The pandemic has forced organizations in nearly all sectors to shift their approach to work. This is particularly apparent in the international development sector, which in the past, has relied heavily on staff travelling from high-income countries to implement and monitor programs in low- or middle-income countries. With travel restrictions in place for the foreseeable future, many organizations are having to rethink their strategies.
Fortunately, Operation Eyesight’s approach of providing locally-driven solutions meant we were well-positioned to continue implementing and monitoring our programs in the long term, despite the challenges presented by the pandemic. Although Operation Eyesight is Calgary-based, a significant factor in our success is that we have team members in five countries across three continents. In our experience, we have found that the best way to ensure the success and sustainability of our work has been to apply the principle of localization to our work.
What does localization mean? The International Council of Voluntary Agencies defines localization as a process where international humanitarian actors shift power and responsibilities of development and humanitarian aid efforts toward local and national actors. Localization helps ensure that those who would benefit from the proposed initiative are a part of the solution, meaning they are consulted during every stage of the project, from design through implementation. When local actors are part of the solution, it ensures accountability and the long-term sustainability of the initiative. By strengthening the capacity of local and national actors, we can also enhance the speed, quality and scale of international development and humanitarian response efforts.
As an international development organization, we know we have a responsibility to increase the meaningful participation and leadership of local actors within our work – and we’re accomplishing this through our international and intercultural team, community-focused programs and network of local partners.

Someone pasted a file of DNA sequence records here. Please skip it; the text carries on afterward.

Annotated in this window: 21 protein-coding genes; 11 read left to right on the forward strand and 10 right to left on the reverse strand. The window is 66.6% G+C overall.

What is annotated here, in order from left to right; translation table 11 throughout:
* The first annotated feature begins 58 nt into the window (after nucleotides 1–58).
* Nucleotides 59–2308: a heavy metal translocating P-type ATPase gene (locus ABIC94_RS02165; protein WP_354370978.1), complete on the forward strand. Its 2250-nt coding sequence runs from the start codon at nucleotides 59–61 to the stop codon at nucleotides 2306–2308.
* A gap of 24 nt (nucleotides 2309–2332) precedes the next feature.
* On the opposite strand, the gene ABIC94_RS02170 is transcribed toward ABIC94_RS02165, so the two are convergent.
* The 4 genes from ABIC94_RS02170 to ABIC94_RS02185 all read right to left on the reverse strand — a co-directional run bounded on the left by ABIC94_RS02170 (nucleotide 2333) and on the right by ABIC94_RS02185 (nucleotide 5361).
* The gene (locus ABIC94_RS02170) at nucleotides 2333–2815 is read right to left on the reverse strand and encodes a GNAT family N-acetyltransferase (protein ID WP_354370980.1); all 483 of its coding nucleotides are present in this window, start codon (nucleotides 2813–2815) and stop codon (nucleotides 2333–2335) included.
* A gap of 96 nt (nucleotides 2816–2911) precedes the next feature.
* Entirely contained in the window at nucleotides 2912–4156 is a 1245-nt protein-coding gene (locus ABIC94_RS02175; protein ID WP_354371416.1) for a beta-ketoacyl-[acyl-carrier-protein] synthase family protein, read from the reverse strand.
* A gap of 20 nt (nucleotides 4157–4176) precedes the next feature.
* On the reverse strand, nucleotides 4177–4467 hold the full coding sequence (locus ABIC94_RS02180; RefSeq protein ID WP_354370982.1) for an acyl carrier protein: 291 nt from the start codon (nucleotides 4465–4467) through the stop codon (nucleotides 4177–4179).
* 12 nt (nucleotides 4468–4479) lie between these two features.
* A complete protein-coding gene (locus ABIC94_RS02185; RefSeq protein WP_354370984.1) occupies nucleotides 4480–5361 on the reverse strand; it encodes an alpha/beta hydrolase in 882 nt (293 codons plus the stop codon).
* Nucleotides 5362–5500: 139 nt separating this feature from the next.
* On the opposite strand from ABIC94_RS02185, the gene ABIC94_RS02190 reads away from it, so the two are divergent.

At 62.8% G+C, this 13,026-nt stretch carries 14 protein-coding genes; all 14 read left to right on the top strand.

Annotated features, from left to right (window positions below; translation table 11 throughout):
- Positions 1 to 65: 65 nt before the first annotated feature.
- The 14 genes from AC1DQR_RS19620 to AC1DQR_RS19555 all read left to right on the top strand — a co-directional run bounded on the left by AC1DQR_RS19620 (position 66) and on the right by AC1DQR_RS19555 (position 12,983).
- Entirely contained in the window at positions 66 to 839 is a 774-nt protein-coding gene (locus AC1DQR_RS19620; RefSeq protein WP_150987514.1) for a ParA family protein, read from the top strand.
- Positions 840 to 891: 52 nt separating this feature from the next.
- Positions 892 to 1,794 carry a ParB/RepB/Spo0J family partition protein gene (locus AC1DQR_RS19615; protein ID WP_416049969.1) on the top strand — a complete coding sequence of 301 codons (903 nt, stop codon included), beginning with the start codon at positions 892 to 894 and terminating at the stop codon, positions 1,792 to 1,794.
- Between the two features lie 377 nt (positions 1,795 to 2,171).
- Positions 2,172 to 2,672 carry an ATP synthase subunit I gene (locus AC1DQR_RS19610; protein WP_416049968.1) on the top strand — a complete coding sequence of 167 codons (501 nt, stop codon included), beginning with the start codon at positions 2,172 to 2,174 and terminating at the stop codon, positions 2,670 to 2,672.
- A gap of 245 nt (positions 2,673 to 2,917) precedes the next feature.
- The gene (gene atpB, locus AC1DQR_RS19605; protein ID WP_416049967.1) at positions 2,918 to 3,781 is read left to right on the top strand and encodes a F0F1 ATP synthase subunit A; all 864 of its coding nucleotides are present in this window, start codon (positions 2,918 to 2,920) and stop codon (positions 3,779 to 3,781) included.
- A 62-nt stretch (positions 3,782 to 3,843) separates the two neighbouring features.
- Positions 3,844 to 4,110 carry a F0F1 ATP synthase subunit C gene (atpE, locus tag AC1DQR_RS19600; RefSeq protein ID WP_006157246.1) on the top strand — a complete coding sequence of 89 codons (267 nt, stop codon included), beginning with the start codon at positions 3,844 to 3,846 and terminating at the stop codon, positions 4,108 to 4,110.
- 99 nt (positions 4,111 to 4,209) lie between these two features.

Equipped with knowledge of the local language and culture, the staff from our country offices tailor our programs to ensure they are meeting the specific eye health needs of the local communities. This helps to ensure that our initiatives are culturally appropriate and work within existing systems. It also meant that we were able to respond to the pandemic quickly by pivoting our day-to-day activities and utilizing our local team members to help our partner hospitals respond to the immediate threat of COVID-19.
Our program model is community focused. We believe in local solutions by local people. Operation Eyesight-trained community health workers empower people by giving them the knowledge and tools they need to care for their families. By amplifying local actors and engaging them in the solution we can effectively increase the sustainability of our programs.
Partnering with local governments and hospitals is the cornerstone of our work. We work with our network of over fifty-five partner hospitals to ensure they have the personnel, facilities and supplies available to provide quality eye health care to everyone in the surrounding communities. We also establish vision centres that serve as a link between the hospital and community. Vision centres are local eye health facilities equipped with the staff and resources to perform eye health screenings and basic eye health treatment procedures, eliminating the need for long-distance travel to regional eye hospitals. These vision centres are locally owned and financially self-sustaining, which helps to ensure the long-term impact of our efforts.
Operation Eyesight is committed to continuously improving and strengthening our model to ensure we carry out our mission to prevent blindness and restore sight in the most sustainable and impactful way possible.
This International Development Week, we invite you join us as we #GoForTheGoals. Click here to learn how our work contributes to the achievement of the Sustainable Development Goals.